Strategies for Enhancing Communication Between Students, Academics and Researchers Participating in Large-Scale Undergraduate Research Projects

Karen Mate, Carlos Riveros, Jude Weidenhofer, Belinda Goldie, Judith Scott, Pablo Moscato, Dan Johnstone, Elizabeth Milward

Abstract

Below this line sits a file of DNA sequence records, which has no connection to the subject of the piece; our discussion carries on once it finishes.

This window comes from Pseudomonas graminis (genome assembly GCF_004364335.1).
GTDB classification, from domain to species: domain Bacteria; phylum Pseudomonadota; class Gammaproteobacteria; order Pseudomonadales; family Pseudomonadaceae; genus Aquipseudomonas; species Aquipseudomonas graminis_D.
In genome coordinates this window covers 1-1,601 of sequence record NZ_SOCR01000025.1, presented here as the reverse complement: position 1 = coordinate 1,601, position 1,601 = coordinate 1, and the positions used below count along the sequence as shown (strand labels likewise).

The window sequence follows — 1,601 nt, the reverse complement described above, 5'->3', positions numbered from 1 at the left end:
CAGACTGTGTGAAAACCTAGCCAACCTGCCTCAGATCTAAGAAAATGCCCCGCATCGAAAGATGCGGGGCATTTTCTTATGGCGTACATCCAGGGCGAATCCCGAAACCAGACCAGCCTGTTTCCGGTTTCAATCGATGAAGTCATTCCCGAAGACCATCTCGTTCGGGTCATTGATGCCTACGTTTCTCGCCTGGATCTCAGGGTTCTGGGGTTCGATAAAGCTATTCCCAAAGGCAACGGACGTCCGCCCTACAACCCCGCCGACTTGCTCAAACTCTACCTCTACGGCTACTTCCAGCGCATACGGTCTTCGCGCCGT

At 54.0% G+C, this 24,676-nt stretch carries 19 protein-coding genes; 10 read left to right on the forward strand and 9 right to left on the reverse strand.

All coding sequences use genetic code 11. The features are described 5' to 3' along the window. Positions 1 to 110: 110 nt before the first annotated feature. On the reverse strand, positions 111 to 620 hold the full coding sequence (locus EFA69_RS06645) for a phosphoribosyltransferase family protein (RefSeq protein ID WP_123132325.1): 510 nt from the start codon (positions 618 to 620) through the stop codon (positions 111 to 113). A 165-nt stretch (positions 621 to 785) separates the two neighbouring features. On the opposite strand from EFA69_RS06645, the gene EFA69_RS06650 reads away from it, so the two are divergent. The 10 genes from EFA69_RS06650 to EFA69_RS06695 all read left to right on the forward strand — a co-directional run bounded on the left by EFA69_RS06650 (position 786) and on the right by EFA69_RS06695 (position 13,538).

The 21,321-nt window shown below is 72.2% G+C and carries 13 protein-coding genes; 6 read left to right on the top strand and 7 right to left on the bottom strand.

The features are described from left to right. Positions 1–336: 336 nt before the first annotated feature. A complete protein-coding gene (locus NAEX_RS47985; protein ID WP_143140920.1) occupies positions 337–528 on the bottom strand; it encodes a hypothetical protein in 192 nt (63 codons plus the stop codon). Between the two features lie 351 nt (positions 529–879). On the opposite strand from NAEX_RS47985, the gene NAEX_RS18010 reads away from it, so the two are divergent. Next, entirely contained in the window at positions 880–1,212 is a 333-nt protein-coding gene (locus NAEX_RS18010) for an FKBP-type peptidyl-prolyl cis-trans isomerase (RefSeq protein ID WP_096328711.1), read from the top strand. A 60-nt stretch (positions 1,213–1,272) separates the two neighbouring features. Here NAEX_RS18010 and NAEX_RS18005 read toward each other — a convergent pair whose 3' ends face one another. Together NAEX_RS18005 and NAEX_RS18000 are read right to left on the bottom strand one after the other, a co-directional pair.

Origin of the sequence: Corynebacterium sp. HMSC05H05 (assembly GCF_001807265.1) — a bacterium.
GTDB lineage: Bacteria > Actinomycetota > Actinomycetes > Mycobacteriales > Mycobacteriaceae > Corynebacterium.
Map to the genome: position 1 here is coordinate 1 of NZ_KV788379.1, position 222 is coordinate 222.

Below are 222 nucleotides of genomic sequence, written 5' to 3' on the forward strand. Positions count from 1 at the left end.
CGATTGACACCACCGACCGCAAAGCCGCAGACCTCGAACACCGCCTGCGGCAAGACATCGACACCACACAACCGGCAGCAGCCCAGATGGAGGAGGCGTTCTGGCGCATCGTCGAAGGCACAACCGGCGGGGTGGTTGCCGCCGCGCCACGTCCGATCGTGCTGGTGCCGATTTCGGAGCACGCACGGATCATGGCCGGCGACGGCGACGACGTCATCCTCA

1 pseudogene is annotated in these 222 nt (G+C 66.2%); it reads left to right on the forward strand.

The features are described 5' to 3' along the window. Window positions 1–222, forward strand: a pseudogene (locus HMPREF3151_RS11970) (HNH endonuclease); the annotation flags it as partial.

Spreading the word about science and inspiring people to connect with the processes and outcomes of science, whether as researchers, educators, students, industry professionals or consumers, is essential in forging stronger links among scientists and with the communities that stand to benefit from their work. How do we nurture inspirational scientific communication in the context of university undergraduate science education, particularly in large cohort settings that are often more mind-numbing than soul-stirring? Communicating your own discoveries effectively is the zenith of scientific endeavour. We have developed a large-scale original research experience for second or third year undergraduate biomedical science students. The students undertake ‘mini’ projects and present their research outcomes verbally, visually and in a written format suitable for journal publication. This helps students understand how science works and develops their ability to explain scientific concepts to their peers and others. To promote ‘original research’ to students in ways that inspire and motivate participation, we have also evolved strategies to help instructors and researchers communicate successfully with large student cohorts, including a wiki for secure data storage, FAQ sheets and databases of bioinformatics tools. Introduction of the research experience has improved survey scores overall and on items relating to communication. These strategies are applicable to any course seeking to introduce students to the practice of research and communication of research outcomes. Our experience suggests optimal multidimensional communication may be best achieved through instructors, researchers and students working together to develop effective stratagems for surviving and thriving in the information-dense, digital world.

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